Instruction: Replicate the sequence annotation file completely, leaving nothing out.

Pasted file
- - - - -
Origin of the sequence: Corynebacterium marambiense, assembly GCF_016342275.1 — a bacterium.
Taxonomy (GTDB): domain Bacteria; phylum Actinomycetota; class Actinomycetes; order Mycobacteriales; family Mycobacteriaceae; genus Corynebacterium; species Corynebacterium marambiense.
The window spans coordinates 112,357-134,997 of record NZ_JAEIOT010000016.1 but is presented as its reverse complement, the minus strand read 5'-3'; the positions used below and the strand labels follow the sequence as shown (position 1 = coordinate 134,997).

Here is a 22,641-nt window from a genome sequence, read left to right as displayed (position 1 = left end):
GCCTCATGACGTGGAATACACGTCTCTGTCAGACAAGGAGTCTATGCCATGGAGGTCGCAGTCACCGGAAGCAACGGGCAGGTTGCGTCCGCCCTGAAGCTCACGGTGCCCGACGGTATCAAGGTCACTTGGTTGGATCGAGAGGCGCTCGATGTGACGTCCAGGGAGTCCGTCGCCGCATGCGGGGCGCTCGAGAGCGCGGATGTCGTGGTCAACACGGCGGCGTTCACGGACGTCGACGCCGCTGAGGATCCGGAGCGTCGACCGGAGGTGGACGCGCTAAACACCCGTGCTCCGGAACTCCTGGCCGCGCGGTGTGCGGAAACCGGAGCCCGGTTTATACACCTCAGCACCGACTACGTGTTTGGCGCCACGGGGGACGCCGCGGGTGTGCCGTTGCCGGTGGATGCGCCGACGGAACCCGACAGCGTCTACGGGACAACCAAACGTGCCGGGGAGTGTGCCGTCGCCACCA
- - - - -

Origin of the sequence: Corynebacterium marambiense, assembly GCF_016342275.1 — a bacterium.
Taxonomy (GTDB): domain Bacteria; phylum Actinomycetota; class Actinomycetes; order Mycobacteriales; family Mycobacteriaceae; genus Corynebacterium; species Corynebacterium marambiense.
The window spans coordinates 112,357-134,997 of record NZ_JAEIOT010000016.1 but is presented as its reverse complement, the minus strand read 5'-3'; the positions used below and the strand labels follow the sequence as shown (position 1 = coordinate 134,997).

Here is a 22,641-nt window from a genome sequence, read left to right as displayed (position 1 = left end):
GCCTCATGACGTGGAATACACGTCTCTGTCAGACAAGGAGTCTATGCCATGGAGGTCGCAGTCACCGGAAGCAACGGGCAGGTTGCGTCCGCCCTGAAGCTCACGGTGCCCGACGGTATCAAGGTCACTTGGTTGGATCGAGAGGCGCTCGATGTGACGTCCAGGGAGTCCGTCGCCGCATGCGGGGCGCTCGAGAGCGCGGATGTCGTGGTCAACACGGCGGCGTTCACGGACGTCGACGCCGCTGAGGATCCGGAGCGTCGACCGGAGGTGGACGCGCTAAACACCCGTGCTCCGGAACTCCTGGCCGCGCGGTGTGCGGAAACCGGAGCCCGGTTTATACACCTCAGCACCGACTACGTGTTTGGCGCCACGGGGGACGCCGCGGGTGTGCCGTTGCCGGTGGATGCGCCGACGGAACCCGACAGCGTCTACGGGACAACCAAACGTGCCGGGGAGTGTGCCGTCGCCACCA